The Hurdles To Modi’s Ambitious Renewable Energy Target
India is looking to resolve operational issues to meet its ambitious renewable energy capacity target of 175 gigawatt by 2022 as Asia’s third-largest economy shifts from coal-fired energy.
“That will be the agenda for the next government,” Anand Kumar, secretary of Ministry of New and Renewable Energy, told BloombergQuint, referring to the newly-sworn in cabinet of the Bharatiya Janata Party-led National Democratic Alliance.
The target includes 100 GW from solar, 60 GW from wind, 10 GW from bio-power and 5 GW from small hydel power. That’s spurred by Prime Minister Narendra Modi’s push for cleaner energy as India is home to 14 cities with the most toxic air, according to World Health Organisation.
Nearly 8.53 GW of renewable energy capacity was added during FY19, according to data on Ministry of New and Renewable Energy’s website, taking installed capacity to 78.31 GW as of March 31, 2019. Of this, 35.63 GW is from wind power, 28.18 GW from solar power, 9.91 GW from bio power and 4.59 GW from small hydro power.
Yet, the sector is beset by problems. Here’s a look at the hurdles to the government’s target:
The government plans to launch tenders to set up transmission lines worth $5 billion that can evacuate 66.5 GW of renewable energy, a senior official told BloombergQuint requesting anonymity. The approval, according to the official, has been granted to build lines for 20-GW capacity.
The government will accelerate pace of execution of the green energy corridor— an intra-state transmission system for evacuation of large-scale renewable energy—RK Singh told reporters while assuming charge as minister of state (independent charge) of Power, New and Renewable energy, Skill Development and Entrepreneurship.
The corridor—involving nearly 9,400 km of transmission lines with substations of nearly 19,000 of Mega Volt Ampere capacity—is being implemented by eight renewable-rich states of Tamil Nadu, Rajasthan, Karnataka, Andhra Pradesh, Maharashtra, Gujarat, Himachal Pradesh and Madhya Pradesh.
Easing Land Issues
Singh said Solar Energy Corporation of India plans to build a land pool to accommodate 50 GW of renewable plants that would solve the problem of land availability.
He said 79.3 GW renewable capacity has been added as on date, 23.95 GW is under installation and 42.87 GW has been tendered out. “We’re confident of achieving 175 GW renewable energy target by 2022.”
Shashi Shekhar, vice chairman of Acme Solar, told BloombergQuint that the gestation period for solar parks is long. In May 2017, Acme Solar had emerged the lowest bidder at the auction for Bhadla Phase-III solar park in Rajasthan, among India’s largest, in May 2017. Government should get large land parcels for leasing in renewable energy-rich states and hand them to developers, he said.
The government, according to a third official, is aware of the problem and is suggesting remedial measures to states. They include:
- Declare land for renewable projects as green projects.
- Not to opt for change in land use for renewable projects because it consumes time and solar parks need large tracts of land.
“The Ministry of New and Renewable Energy would have to coordinate with other ministries and state departments to ensure land acquisition hurdles are eased,” Shantanu Jaiswal, research head of Bloomberg New Energy Finance India, told BloombergQuint.
But capacity addition, according to Jaiswal, needs to rapidly keep pace with the target. “To achieve 120 GW of grid connected wind and solar capacity, we need to commission an average 19 GW projects each year till March 2022.”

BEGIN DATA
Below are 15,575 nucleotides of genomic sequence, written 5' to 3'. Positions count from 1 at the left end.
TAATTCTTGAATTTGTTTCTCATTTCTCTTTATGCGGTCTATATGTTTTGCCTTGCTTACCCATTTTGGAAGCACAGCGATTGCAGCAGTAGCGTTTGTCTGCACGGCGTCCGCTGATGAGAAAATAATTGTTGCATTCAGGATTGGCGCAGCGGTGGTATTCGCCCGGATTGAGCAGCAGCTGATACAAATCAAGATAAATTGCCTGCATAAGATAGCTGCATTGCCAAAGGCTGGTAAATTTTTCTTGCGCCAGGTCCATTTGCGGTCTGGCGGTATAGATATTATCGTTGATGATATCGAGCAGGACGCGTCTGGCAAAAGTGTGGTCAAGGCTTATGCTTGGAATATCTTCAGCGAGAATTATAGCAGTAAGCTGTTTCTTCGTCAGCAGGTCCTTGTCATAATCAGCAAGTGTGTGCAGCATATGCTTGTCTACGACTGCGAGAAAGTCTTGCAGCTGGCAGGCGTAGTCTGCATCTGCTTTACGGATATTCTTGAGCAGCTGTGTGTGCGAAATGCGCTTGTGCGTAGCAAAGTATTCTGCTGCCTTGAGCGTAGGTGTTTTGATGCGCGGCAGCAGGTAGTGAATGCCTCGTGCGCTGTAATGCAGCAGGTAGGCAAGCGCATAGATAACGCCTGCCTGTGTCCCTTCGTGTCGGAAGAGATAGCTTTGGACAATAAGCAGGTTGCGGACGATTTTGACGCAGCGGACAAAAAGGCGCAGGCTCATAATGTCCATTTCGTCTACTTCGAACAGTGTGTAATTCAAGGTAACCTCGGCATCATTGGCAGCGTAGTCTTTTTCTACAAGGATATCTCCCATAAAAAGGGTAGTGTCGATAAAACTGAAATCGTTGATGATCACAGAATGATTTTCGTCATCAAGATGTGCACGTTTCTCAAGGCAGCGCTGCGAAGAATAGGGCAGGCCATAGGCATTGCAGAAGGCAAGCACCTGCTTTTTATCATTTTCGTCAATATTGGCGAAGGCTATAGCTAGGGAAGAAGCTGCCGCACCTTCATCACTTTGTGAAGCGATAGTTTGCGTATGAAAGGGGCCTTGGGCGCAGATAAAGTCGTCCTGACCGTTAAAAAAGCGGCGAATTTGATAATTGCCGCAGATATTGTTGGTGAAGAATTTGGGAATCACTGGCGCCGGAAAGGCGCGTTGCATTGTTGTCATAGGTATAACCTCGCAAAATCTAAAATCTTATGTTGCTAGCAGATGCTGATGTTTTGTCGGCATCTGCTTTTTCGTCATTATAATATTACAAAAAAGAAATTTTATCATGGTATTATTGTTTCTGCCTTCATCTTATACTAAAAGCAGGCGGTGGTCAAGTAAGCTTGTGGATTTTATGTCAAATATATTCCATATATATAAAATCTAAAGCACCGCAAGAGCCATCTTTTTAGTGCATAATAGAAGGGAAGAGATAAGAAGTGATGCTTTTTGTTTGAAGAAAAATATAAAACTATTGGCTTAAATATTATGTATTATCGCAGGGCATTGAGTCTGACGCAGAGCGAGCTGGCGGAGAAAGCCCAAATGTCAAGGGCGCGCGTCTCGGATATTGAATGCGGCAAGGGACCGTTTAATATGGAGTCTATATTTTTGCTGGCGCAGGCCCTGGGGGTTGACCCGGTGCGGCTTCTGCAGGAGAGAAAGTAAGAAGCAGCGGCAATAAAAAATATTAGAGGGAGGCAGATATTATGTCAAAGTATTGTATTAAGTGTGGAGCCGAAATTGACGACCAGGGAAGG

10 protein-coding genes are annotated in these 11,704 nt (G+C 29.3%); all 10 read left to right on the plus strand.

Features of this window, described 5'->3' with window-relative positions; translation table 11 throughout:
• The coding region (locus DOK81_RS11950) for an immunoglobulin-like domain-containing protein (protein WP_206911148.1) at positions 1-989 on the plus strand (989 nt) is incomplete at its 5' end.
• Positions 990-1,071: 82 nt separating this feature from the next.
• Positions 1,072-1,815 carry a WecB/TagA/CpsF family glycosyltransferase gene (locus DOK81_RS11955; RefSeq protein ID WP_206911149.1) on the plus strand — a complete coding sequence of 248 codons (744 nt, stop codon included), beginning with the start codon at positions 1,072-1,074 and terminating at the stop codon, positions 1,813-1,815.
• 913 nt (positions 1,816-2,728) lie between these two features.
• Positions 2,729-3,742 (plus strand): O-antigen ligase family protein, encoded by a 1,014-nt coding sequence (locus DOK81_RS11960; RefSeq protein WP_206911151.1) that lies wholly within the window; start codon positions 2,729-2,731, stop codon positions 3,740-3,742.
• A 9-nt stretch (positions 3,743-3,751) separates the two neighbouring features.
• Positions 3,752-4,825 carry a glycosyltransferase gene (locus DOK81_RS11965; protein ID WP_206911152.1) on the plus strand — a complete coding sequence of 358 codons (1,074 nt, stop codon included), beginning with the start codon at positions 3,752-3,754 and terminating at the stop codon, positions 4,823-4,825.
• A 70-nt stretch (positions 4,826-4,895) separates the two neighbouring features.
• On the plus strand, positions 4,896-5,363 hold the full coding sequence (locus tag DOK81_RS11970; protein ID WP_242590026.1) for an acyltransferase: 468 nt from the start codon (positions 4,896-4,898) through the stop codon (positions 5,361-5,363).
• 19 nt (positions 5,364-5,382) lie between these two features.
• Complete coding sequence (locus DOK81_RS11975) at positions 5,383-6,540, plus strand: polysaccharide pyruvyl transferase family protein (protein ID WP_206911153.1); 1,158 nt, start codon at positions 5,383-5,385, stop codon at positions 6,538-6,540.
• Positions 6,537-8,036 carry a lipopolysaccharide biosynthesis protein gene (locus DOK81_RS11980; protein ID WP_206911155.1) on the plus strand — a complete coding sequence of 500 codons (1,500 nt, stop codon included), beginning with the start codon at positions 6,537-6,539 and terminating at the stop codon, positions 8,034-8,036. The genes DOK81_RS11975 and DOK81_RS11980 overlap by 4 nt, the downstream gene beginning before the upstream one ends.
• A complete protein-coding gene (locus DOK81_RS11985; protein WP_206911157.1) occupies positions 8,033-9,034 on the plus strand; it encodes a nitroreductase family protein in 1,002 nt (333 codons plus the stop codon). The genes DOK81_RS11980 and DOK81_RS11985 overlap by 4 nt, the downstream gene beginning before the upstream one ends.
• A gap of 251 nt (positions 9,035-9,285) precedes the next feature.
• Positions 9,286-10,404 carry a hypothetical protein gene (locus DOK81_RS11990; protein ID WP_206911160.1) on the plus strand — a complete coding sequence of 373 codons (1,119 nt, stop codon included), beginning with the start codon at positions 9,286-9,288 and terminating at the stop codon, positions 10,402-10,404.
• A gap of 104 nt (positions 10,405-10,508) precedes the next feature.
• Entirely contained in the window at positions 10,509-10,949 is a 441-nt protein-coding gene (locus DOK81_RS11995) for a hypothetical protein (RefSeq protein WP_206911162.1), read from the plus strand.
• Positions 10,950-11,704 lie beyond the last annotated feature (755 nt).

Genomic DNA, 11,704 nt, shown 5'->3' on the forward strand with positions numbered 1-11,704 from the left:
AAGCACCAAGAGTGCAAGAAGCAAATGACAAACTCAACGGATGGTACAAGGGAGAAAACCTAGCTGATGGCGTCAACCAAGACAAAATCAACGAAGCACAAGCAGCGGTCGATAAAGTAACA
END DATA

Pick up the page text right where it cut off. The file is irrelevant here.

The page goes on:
Low Tariffs A Deterrent
Ceiling on tariffs by Solar Energy Corporation of India—aimed at making electricity affordable—has restricted industry participation.
Jaiswal said several auctions were cancelled last year as tariff caps were either too low for independent power producers leading to under-subscription, or prices discovered were too high for discoms. “Power off-takers need to accept that auction prices won’t keep falling continuously and that they can increase with changes in macro environment.”
Sunil Jain, chief executive officer and executive director of Hero Future Energies, agreed. He said that the per unit ceiling tariffs for auctions—Rs 2.68 for solar, Rs 2.82 for wind and Rs 2.70 per unit for hybrid—are unviable for developers.
“Why will a developer bid too low?” he asked. “Interest rates have gone up, rupee has depreciated against the dollar, liquidity isn’t available in the market and safeguard duty (on solar panels) was imposed.”
Extension Of Timelines
Girish Kadam, vice president, sector head (corporate ratings) at ICRA, told BloombergQuint over the phone that tight execution timelines, ensuring land acquisition and transmission connectivity approval remains critical for developers. “In some cases, developers have witnessed these challenges in few states, which may impact viability due to risk of cost overruns.”
“Securing timeline extension for commissioning date by the developers from respective nodal agencies is important,” he said. “Else there could be risk of liquidated damages in the form of performance bank guarantee invocation and subsequent tariff deduction as per power-purchase agreement norms.”
Dues From Utilities
The industry wants government to examine the issue of delayed payments by distribution companies, said Jain. “Outstanding dues by discoms in the renewable sector are over Rs 40,000 crore,” he said. “Many utilities have delayed payments by 7-8 months.”
Funding has emerged as a fresh challenge for renewable power projects. There aren’t many financiers other than Power Finance Corporation Ltd., Rural Electrification Corporation Ltd. and Indian Renewable Energy Development Agency, said Shekhar of Acme Solar. Banks, he said, need to lend at least Rs 45,000 crore if India is to achieve 100 GW of solar capacity. “The ministries of finance and renewable energy must decide on that.”